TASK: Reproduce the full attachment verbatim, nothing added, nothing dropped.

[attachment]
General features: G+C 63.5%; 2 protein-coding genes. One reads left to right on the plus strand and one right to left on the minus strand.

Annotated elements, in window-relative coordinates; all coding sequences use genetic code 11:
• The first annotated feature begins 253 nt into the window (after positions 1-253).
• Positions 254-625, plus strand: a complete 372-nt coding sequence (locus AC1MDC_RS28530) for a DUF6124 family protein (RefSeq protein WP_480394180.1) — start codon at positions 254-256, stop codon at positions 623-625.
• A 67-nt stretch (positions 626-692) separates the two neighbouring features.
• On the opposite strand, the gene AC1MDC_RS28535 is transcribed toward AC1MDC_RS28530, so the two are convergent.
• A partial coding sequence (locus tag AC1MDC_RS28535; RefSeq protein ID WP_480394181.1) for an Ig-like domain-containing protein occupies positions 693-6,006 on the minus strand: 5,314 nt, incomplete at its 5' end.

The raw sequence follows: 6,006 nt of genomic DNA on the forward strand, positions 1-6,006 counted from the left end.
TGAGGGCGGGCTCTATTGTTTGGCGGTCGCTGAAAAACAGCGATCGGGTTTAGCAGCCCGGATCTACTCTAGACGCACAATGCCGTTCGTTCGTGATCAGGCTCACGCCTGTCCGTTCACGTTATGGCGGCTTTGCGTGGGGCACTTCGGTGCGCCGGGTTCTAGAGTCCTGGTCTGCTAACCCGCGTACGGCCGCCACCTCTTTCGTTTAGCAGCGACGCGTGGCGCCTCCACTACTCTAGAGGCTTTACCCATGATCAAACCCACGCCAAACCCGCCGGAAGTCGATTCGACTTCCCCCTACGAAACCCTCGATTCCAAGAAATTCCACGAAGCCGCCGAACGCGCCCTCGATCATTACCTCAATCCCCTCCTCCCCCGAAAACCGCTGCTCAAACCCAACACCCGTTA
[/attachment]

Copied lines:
General features: G+C 63.5%; 2 protein-coding genes. One reads left to right on the plus strand and one right to left on the minus strand.

Annotated elements, in window-relative coordinates; all coding sequences use genetic code 11:
• The first annotated feature begins 253 nt into the window (after positions 1-253).
• Positions 254-625, plus strand: a complete 372-nt coding sequence (locus AC1MDC_RS28530) for a DUF6124 family protein (RefSeq protein WP_480394180.1) — start codon at positions 254-256, stop codon at positions 623-625.
• A 67-nt stretch (positions 626-692) separates the two neighbouring features.
• On the opposite strand, the gene AC1MDC_RS28535 is transcribed toward AC1MDC_RS28530, so the two are convergent.
• A partial coding sequence (locus tag AC1MDC_RS28535; RefSeq protein ID WP_480394181.1) for an Ig-like domain-containing protein occupies positions 693-6,006 on the minus strand: 5,314 nt, incomplete at its 5' end.

The raw sequence follows: 6,006 nt of genomic DNA on the forward strand, positions 1-6,006 counted from the left end.
TGAGGGCGGGCTCTATTGTTTGGCGGTCGCTGAAAAACAGCGATCGGGTTTAGCAGCCCGGATCTACTCTAGACGCACAATGCCGTTCGTTCGTGATCAGGCTCACGCCTGTCCGTTCACGTTATGGCGGCTTTGCGTGGGGCACTTCGGTGCGCCGGGTTCTAGAGTCCTGGTCTGCTAACCCGCGTACGGCCGCCACCTCTTTCGTTTAGCAGCGACGCGTGGCGCCTCCACTACTCTAGAGGCTTTACCCATGATCAAACCCACGCCAAACCCGCCGGAAGTCGATTCGACTTCCCCCTACGAAACCCTCGATTCCAAGAAATTCCACGAAGCCGCCGAACGCGCCCTCGATCATTACCTCAATCCCCTCCTCCCCCGAAAACCGCTGCTCAAACCCAACACCCGTTA